Finally, another open-air space I would like to mention is the Chyornoe Ozero (or Black Lake) park, not that far from the Kremlin. It is rather small but pleasantly welcoming and cosy, with a special surprise for all lovers of acoustic wonders. The Lovers’ Arc at the entrance of the park is built in such a way that two people standing at each of its walls can hear each other’s whispers – for that I cannot vouch, as I didn’t hear my companion speaking, but the sounds created were still incredible!
Museums and spaces
Out of the three museums I visited, each one felt equally unique. First came the Natural History Museum of Tatarstan, located inside the Kremlin, which tells its visitors all about the local terrain changes, natural resources, and paleontological discoveries by first painting a picture of our universe (you could even calculate your weight on stars and other planets). Then was the National Museum of the Republic of Tatarstan, where I had a glimpse at the other side of Russian history. And it might just be my postcolonialist eyes skewing the perspective, but I had a distinct feeling we studied Kazan’s history from a slightly different viewpoint when I was at school. It was fascinating to learn more about the city and its culture pre-Ivan the Terrible. Finally, the Contemporary Art Gallery of the State Museum of Fine Arts of the Republic of Tatarstan boasts a Malevich and a Rodchenko as well as a number of paintings by other prominent members of the Russian avant-garde and a major exhibition of one of the local painters.
If you also treat St. Pete’s Podpisnye Izdaniya as your personal little shrine (or even Hogwarts), then Smena is definitely a space you’ll love. It’s a contemporary public space with a book and a record store, as well as a coffee shop on the first floor – but also stores with Russian designer clothes as well as an exhibition space. It’s a great spot to visit if you want to feel like a local or meet fellow book lovers to start your own cross-regional book club.
Local delicacies (and coffee)
Let’s be honest, no cultural experience is complete without the food – and any foodie would love it in Kazan! I was blown away by the delicious vegan qistibi (roasted flatbread) with a hummus-like sauce of sunflower seeds and steamed veggies at the local Tybatay street food chain (meaty options were also available). Upon a local friend’s recommendation, I also purchased my chak-chak (a local dessert of deep-fried dough soaked in honey) exclusively at Bahetle (which is a Tatar word for happy) – and it was never ever a disappointment. Also, tea with an abundance of herbs seemed to be kind of a specialty, and I was surprised to learn that the plants I admired only visually could taste so good!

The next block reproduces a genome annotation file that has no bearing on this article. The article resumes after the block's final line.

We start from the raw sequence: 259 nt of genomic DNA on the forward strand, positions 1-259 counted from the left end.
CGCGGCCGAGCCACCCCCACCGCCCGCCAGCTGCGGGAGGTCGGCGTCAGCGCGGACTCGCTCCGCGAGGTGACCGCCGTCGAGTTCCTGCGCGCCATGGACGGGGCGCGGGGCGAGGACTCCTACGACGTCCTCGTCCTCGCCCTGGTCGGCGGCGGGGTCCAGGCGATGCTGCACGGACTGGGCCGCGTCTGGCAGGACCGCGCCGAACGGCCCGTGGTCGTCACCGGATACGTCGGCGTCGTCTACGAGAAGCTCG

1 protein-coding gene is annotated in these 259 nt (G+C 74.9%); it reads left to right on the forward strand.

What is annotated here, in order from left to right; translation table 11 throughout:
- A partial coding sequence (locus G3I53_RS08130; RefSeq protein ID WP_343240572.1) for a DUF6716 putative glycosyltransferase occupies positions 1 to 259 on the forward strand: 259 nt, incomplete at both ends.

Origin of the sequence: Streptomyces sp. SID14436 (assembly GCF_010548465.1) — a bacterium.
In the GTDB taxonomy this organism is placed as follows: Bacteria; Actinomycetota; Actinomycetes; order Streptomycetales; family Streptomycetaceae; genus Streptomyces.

If you are a coffee addict or just like to pretend that you can taste the difference between blends even in a cappuccino (like me), you will also find something to please you. The tastiest cup, in my opinion, was at Botanika (which actually doesn’t go very far style- or price-wise from the coffeeshops found in St. Petersburg), but the best atmosphere was definitely at the local CoffeeBean (as you might remember, the coffee shop chain that gave birth to raf coffee, a Russian specialty).
Conclusion: being a tourist?
Visiting various Russian cities as a Russian, you do feel like a stranger, of course, but usually only route-wise, a feeling that is gone once you’ve opened your Google Maps or spent a couple of days in the city. In Kazan, however, I couldn’t help but feel just a tiny bit out of place, as if it was obvious I was a tourist (which is not a bad thing necessarily, but not something you’d typically love to admit). Though the cultural differences weren’t noticeable and could’ve easily been a feature of my imagination preconditioned by “exotic” stereotypes, some part of my mind kept trying to place its finger on what doesn’t feel like “home.” I find it a curious feeling to experience without leaving the country – and might deduce from it that you should definitely visit Kazan if you want to understand more aspects of Russia than can be found in Moscow or St. Petersburg.
I would say that if you let it, Kazan, and possibly the Republic of Tatarstan as a whole, will offer you another perspective on Russia and add their own unique pieces to your picture of the country’s culture and history. I personally left the city inspired by everything I’ve learned about the region and its heroes previously unknown – and determined to come back to learn even more.